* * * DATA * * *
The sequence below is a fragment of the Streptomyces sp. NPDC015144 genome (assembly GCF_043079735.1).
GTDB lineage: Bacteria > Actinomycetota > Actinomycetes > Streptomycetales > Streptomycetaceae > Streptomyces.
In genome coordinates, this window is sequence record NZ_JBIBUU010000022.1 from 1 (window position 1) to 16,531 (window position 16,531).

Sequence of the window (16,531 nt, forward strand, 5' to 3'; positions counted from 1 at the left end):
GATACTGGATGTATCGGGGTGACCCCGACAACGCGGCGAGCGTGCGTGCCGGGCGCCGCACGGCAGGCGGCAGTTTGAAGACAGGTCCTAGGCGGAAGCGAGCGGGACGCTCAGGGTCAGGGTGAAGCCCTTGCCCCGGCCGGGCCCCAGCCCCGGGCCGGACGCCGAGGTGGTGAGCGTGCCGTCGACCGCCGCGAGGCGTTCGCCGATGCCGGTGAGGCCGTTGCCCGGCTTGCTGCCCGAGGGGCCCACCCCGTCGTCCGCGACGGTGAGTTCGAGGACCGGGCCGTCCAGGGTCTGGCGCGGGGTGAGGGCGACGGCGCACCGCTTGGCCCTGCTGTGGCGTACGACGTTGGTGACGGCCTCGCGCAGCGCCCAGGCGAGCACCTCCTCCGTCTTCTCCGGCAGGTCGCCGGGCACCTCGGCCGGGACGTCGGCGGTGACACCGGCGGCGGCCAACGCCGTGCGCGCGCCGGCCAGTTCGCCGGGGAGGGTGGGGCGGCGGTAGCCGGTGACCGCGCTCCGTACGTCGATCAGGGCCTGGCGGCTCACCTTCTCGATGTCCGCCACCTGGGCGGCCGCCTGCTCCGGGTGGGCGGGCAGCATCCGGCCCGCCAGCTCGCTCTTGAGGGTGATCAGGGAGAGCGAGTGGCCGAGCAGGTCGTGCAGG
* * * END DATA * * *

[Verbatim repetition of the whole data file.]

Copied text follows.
The sequence below is a fragment of the Streptomyces sp. NPDC015144 genome (assembly GCF_043079735.1).
GTDB lineage: Bacteria > Actinomycetota > Actinomycetes > Streptomycetales > Streptomycetaceae > Streptomyces.
In genome coordinates, this window is sequence record NZ_JBIBUU010000022.1 from 1 (window position 1) to 16,531 (window position 16,531).

Sequence of the window (16,531 nt, forward strand, 5' to 3'; positions counted from 1 at the left end):
GATACTGGATGTATCGGGGTGACCCCGACAACGCGGCGAGCGTGCGTGCCGGGCGCCGCACGGCAGGCGGCAGTTTGAAGACAGGTCCTAGGCGGAAGCGAGCGGGACGCTCAGGGTCAGGGTGAAGCCCTTGCCCCGGCCGGGCCCCAGCCCCGGGCCGGACGCCGAGGTGGTGAGCGTGCCGTCGACCGCCGCGAGGCGTTCGCCGATGCCGGTGAGGCCGTTGCCCGGCTTGCTGCCCGAGGGGCCCACCCCGTCGTCCGCGACGGTGAGTTCGAGGACCGGGCCGTCCAGGGTCTGGCGCGGGGTGAGGGCGACGGCGCACCGCTTGGCCCTGCTGTGGCGTACGACGTTGGTGACGGCCTCGCGCAGCGCCCAGGCGAGCACCTCCTCCGTCTTCTCCGGCAGGTCGCCGGGCACCTCGGCCGGGACGTCGGCGGTGACACCGGCGGCGGCCAACGCCGTGCGCGCGCCGGCCAGTTCGCCGGGGAGGGTGGGGCGGCGGTAGCCGGTGACCGCGCTCCGTACGTCGATCAGGGCCTGGCGGCTCACCTTCTCGATGTCCGCCACCTGGGCGGCCGCCTGCTCCGGGTGGGCGGGCAGCATCCGGCCCGCCAGCTCGCTCTTGAGGGTGATCAGGGAGAGCGAGTGGCCGAGCAGGTCGTGCAGG